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Five Ways Retirement Living Can Widen Your Circle of Friends

As National Friendship Day throws light on the importance of forming friendships at all stages of life, we take a look at how moving to a luxury retirement apartment can help to boost your social life and help you to forge new relationships. We also examine the importance of keeping a wide circle of friends as you get older, for both mental and physical wellbeing.


Friendships are a hugely important part of life. Our friends help us through the bad times and rejoice with us in the good. And there’s nothing better for the soul than a good catch up with a friend. Yet so often as we age, our circle of friends becomes smaller. It’s easy to lose touch with friends for all manner of reasons. Leaving the workplace brings some friendships to an end. For some it is through illness or lack of mobility (physically not being able to see friends as often as we’d like). For others it may be logistical factors such as moving house or not being able to drive any more. Some drift apart naturally when busy lives just get in the way.

title=”Five Ways Retirement Living Can Widen Your Circle of Friends”There are so many studies that hail the benefits of having strong friendship bonds – advantages that are not just about mental health, but physical too. And it’s important to remember that it’s never too late to make new friends, which is why at Burghley Retirement Living, building luxury retirement apartments that encourage social interaction is a cornerstone of our philosophy.


title=”Five Ways Retirement Living Can Widen Your Circle of Friends”Numerous studies have been conducted into friends in later life and it’s hard to find one that doesn’t promote friendship as a key factor for staying happy and healthy.

Age UK and the Global Council on Brain Health, advise that “keeping up ties to friends and family and taking part in social activities may help people stay sharp as they age.”  Research in Texas found that having a wide circle of friends and acquaintances keeps seniors active and healthy for longer. Having meaningful social connections has also been linked to longer lifespans.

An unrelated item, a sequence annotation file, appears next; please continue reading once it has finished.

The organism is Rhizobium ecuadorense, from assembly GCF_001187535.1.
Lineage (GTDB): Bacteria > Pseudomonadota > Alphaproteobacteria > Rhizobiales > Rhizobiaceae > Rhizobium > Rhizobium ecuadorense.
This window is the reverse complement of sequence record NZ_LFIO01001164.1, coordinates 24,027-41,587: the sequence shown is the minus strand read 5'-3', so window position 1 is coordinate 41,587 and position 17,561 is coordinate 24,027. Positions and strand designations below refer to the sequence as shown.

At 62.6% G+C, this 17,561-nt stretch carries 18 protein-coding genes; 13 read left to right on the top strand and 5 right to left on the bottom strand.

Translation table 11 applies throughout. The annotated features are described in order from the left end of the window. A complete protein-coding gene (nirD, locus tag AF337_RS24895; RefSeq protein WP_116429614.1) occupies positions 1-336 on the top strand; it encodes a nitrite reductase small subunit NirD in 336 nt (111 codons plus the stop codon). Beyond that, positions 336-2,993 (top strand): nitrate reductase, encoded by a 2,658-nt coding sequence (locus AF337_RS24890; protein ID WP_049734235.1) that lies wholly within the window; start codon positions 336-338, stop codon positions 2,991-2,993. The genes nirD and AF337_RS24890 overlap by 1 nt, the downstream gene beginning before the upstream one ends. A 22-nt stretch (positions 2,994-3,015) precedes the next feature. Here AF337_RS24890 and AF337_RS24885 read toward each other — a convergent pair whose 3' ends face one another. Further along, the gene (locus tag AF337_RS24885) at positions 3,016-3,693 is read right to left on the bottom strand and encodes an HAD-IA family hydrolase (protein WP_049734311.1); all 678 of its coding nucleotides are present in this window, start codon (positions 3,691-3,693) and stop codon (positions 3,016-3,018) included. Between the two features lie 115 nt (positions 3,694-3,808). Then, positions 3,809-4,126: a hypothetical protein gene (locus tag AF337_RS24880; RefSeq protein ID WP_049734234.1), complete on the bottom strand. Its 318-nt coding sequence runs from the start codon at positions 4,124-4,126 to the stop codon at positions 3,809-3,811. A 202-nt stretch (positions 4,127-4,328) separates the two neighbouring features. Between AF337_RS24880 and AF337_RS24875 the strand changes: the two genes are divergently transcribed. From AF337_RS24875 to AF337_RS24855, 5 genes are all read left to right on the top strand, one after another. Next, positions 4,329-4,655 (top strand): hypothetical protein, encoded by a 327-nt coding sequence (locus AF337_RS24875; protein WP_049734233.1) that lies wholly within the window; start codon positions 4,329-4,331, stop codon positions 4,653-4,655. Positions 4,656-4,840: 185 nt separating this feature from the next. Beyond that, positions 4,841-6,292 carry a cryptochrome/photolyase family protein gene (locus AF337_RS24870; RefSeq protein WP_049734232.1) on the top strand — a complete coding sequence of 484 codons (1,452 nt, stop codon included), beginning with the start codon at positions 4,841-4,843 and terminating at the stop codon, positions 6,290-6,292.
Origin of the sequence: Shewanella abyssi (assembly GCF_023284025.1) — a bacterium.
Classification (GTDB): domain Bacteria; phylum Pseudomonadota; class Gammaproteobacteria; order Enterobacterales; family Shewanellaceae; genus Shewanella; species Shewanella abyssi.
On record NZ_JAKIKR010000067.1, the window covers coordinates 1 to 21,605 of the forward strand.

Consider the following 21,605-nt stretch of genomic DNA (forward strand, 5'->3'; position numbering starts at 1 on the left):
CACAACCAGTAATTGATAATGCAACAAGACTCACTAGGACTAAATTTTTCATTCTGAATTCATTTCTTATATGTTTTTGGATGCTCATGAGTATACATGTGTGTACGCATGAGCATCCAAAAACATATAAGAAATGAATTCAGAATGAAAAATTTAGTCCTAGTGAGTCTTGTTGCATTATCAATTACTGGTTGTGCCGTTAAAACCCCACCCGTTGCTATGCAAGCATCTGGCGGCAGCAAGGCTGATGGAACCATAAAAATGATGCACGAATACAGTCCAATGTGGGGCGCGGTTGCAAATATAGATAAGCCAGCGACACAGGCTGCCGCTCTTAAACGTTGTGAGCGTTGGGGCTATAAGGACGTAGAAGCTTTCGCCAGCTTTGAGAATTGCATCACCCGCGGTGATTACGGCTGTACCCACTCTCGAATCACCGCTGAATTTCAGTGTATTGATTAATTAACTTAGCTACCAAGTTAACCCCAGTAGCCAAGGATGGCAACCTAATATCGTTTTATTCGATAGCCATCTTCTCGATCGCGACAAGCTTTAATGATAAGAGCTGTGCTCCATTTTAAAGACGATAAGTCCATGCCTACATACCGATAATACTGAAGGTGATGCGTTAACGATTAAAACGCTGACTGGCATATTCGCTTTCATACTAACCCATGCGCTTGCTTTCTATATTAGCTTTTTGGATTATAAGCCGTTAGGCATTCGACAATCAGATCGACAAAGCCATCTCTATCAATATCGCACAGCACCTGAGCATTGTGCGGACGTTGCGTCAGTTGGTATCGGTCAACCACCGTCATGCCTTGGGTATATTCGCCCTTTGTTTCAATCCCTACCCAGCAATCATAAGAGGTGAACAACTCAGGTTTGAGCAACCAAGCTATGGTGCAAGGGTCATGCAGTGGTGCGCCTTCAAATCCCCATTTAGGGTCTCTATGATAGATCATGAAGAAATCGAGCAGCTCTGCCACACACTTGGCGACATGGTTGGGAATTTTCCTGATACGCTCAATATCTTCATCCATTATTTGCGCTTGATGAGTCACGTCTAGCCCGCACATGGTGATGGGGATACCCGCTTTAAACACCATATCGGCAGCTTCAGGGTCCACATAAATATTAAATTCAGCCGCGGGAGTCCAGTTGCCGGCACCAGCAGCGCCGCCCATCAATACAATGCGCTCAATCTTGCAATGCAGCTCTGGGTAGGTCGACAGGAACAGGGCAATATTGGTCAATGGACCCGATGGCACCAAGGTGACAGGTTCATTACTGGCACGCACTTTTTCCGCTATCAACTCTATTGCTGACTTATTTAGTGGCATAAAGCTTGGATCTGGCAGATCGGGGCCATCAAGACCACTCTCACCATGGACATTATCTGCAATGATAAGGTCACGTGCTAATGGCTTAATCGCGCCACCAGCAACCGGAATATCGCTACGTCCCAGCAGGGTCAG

On the flip side, experts warn that persistently feeling lonely is one of the major risk factors for cognitive decline and dementia, such as Alzheimer’s disease. A Harvard Study found that lonely people aged 60 to 79 were three times more likely to develop dementia and the same study also outlined how loneliness is also associated with smaller brain size and poorer executive function skills (such as the ability to plan, focus attention, and remember instructions). Crucially, loneliness is also thought to increase the risk of death, chronic disease, and negative behaviours like drinking, smoking, and over-eating.

Perhaps the worse statistic though, is that around 1.5 million people aged 50 and over are always or often lonely. Projections from Age UK suggest that this could rise to two million people within the next 10 years.

Five Ways Retirement Living Can Widen Your Circle of Friends


A person’s housing situation can have a huge influence over their social life, with many over 60s stuck in homes that leave them feeling isolated and alone. It can be hard to take the leap to a new way of living, but purpose-built retirement communities can provide a brilliant opportunity to meet new people and forge new relationships. Here are just some of the ways retirement living can encourage friendships new and old.

Built to be social – Luxury retirement apartments such as those developed by Burghley Retirement Living are built with social connections in mind. All our premium retirement communities have bright, airy lounges and communal areas where luxury retirement apartment owners can mix and mingle with other residents.

Very often retirement housing attracts a very similar sort of personality, people who want to enjoy the time and freedom that a luxury retirement apartment gives them. When likeminded people are involved, friendships forge. At Burghley Retirement Living we see it time and again.